Despite what was called a "successful" meeting with protestors and a court injunction issued Friday, a road block on the winter road to the De Beers diamond mine near Attawapiskat continues.
De Beers said if it continues, it may consider temporarily shutting down the operation.
Mine access has been blocked intermittently by a handful of protesters — members of the Attawapiskat band — at several points this month. Some of those people say they have concerns about the community not benefitting enough from the mine.
"These have not been ... community initiatives," De Beers spokesperson Tom Ormsby said. "They've been individually driven by individual agendas or individual concerns or claims."
Because the winter road has a limited lifespan and it's not possible to ship some supplies by air, De Beers might have to simply lock the front gate.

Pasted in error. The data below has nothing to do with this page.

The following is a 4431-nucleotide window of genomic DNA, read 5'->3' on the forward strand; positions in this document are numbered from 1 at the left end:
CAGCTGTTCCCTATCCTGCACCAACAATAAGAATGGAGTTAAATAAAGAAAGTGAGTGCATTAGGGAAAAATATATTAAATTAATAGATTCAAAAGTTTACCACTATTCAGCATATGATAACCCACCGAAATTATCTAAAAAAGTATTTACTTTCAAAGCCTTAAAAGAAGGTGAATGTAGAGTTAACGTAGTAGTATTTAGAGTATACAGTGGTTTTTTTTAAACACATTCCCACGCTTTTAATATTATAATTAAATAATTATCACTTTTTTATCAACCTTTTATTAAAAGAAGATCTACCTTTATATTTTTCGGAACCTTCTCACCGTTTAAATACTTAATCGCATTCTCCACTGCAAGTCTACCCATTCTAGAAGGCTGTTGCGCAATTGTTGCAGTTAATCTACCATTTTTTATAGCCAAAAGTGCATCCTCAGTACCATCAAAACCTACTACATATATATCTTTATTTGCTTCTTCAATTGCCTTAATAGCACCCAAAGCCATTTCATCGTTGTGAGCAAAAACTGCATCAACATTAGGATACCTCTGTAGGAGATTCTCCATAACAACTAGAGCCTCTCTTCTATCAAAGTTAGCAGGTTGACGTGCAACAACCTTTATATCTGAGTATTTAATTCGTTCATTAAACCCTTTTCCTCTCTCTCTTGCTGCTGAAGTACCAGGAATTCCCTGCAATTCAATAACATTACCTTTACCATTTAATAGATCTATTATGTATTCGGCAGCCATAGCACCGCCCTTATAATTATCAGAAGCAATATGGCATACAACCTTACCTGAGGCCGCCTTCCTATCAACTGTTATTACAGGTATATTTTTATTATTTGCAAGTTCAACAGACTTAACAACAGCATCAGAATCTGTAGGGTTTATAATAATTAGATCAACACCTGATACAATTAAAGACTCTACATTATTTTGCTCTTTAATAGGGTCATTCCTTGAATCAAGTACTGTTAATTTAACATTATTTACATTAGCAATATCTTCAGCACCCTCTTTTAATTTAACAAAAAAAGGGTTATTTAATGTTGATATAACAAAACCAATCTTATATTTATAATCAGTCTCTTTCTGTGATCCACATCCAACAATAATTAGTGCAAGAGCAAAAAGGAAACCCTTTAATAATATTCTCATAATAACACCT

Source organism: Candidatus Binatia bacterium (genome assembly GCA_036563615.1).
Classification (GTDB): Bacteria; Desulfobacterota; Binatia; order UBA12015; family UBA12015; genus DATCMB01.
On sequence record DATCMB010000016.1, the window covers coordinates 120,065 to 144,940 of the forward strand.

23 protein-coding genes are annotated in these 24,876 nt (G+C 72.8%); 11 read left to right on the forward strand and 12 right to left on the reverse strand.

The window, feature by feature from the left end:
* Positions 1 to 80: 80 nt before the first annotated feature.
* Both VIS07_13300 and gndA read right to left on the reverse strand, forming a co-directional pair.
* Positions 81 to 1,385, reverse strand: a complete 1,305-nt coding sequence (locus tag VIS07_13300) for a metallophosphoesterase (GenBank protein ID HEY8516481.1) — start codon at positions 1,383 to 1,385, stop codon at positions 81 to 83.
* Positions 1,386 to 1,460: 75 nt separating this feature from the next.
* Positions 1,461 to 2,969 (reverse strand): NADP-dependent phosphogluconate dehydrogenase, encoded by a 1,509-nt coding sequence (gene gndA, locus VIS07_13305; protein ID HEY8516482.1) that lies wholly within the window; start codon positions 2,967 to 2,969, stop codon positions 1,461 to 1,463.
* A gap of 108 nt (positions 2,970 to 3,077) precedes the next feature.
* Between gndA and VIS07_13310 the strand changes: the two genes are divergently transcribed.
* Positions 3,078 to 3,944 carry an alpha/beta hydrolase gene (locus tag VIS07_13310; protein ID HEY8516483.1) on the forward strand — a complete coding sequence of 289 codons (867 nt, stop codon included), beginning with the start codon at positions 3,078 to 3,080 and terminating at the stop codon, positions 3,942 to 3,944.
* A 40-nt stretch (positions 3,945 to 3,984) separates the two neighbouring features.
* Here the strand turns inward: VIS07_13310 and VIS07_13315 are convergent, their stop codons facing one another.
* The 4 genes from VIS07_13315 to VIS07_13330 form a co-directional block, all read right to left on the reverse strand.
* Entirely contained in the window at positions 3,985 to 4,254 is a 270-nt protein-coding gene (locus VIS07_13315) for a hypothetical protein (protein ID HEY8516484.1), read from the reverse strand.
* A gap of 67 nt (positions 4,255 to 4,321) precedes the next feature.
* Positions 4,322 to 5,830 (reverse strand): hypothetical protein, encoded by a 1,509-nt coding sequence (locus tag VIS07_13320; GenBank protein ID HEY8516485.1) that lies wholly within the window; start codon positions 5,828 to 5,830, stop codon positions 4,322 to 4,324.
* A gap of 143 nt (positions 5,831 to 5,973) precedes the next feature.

"If we do not get our supplies in, all things are on the table, including a possible closure," Ormsby added.
Ormsby said the company is still waiting on the court injunction to be acted upon to disband protesters and re-open the road to the Victor Mine.
Meanwhile, the chief of the Attawapiskat First Nation said she hopes a community meeting Tuesday afternoon will help end the blockade.
Chief Theresa Spence said she and council have been in talks with De Beers, as well as with the people involved in the blockade.
"We're looking at everything," she said. "Chief and council, at the end of the day, they're the ones who are going to be sitting down with De Beers. In the meantime, we're listening to the blockaders concerns and putting everything on paper."
Spence said more meetings are scheduled.
Attawapiskat signed an Impact Benefit Agreement with De Beers in 2005, but some band members want to revisit that agreement.
The Victor mine will soon mark five years of production — roughly the halfway point in the projected lifespan of the mine.